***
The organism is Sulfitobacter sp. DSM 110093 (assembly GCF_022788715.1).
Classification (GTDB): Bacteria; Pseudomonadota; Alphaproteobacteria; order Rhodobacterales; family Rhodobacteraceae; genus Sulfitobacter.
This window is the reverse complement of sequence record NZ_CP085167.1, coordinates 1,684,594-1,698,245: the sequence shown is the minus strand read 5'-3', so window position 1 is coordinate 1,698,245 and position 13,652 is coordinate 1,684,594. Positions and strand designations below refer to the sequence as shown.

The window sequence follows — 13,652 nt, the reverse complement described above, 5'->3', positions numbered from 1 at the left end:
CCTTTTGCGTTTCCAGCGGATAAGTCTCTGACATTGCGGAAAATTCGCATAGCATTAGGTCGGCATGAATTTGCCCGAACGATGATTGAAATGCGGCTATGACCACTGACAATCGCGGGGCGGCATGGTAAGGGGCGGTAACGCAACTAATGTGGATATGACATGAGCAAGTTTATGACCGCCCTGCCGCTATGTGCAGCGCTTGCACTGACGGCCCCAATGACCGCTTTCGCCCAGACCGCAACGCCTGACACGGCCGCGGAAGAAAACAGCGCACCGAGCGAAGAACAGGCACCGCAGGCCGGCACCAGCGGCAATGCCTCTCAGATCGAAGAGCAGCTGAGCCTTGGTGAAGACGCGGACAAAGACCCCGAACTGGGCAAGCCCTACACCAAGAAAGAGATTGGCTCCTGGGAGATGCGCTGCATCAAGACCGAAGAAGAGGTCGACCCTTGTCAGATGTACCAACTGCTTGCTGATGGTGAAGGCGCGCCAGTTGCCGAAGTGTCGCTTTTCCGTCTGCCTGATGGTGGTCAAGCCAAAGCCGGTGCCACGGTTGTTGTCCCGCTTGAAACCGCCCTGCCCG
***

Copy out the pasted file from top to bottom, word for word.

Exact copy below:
The organism is Sulfitobacter sp. DSM 110093 (assembly GCF_022788715.1).
Classification (GTDB): Bacteria; Pseudomonadota; Alphaproteobacteria; order Rhodobacterales; family Rhodobacteraceae; genus Sulfitobacter.
This window is the reverse complement of sequence record NZ_CP085167.1, coordinates 1,684,594-1,698,245: the sequence shown is the minus strand read 5'-3', so window position 1 is coordinate 1,698,245 and position 13,652 is coordinate 1,684,594. Positions and strand designations below refer to the sequence as shown.

The window sequence follows — 13,652 nt, the reverse complement described above, 5'->3', positions numbered from 1 at the left end:
CCTTTTGCGTTTCCAGCGGATAAGTCTCTGACATTGCGGAAAATTCGCATAGCATTAGGTCGGCATGAATTTGCCCGAACGATGATTGAAATGCGGCTATGACCACTGACAATCGCGGGGCGGCATGGTAAGGGGCGGTAACGCAACTAATGTGGATATGACATGAGCAAGTTTATGACCGCCCTGCCGCTATGTGCAGCGCTTGCACTGACGGCCCCAATGACCGCTTTCGCCCAGACCGCAACGCCTGACACGGCCGCGGAAGAAAACAGCGCACCGAGCGAAGAACAGGCACCGCAGGCCGGCACCAGCGGCAATGCCTCTCAGATCGAAGAGCAGCTGAGCCTTGGTGAAGACGCGGACAAAGACCCCGAACTGGGCAAGCCCTACACCAAGAAAGAGATTGGCTCCTGGGAGATGCGCTGCATCAAGACCGAAGAAGAGGTCGACCCTTGTCAGATGTACCAACTGCTTGCTGATGGTGAAGGCGCGCCAGTTGCCGAAGTGTCGCTTTTCCGTCTGCCTGATGGTGGTCAAGCCAAAGCCGGTGCCACGGTTGTTGTCCCGCTTGAAACCGCCCTGCCCG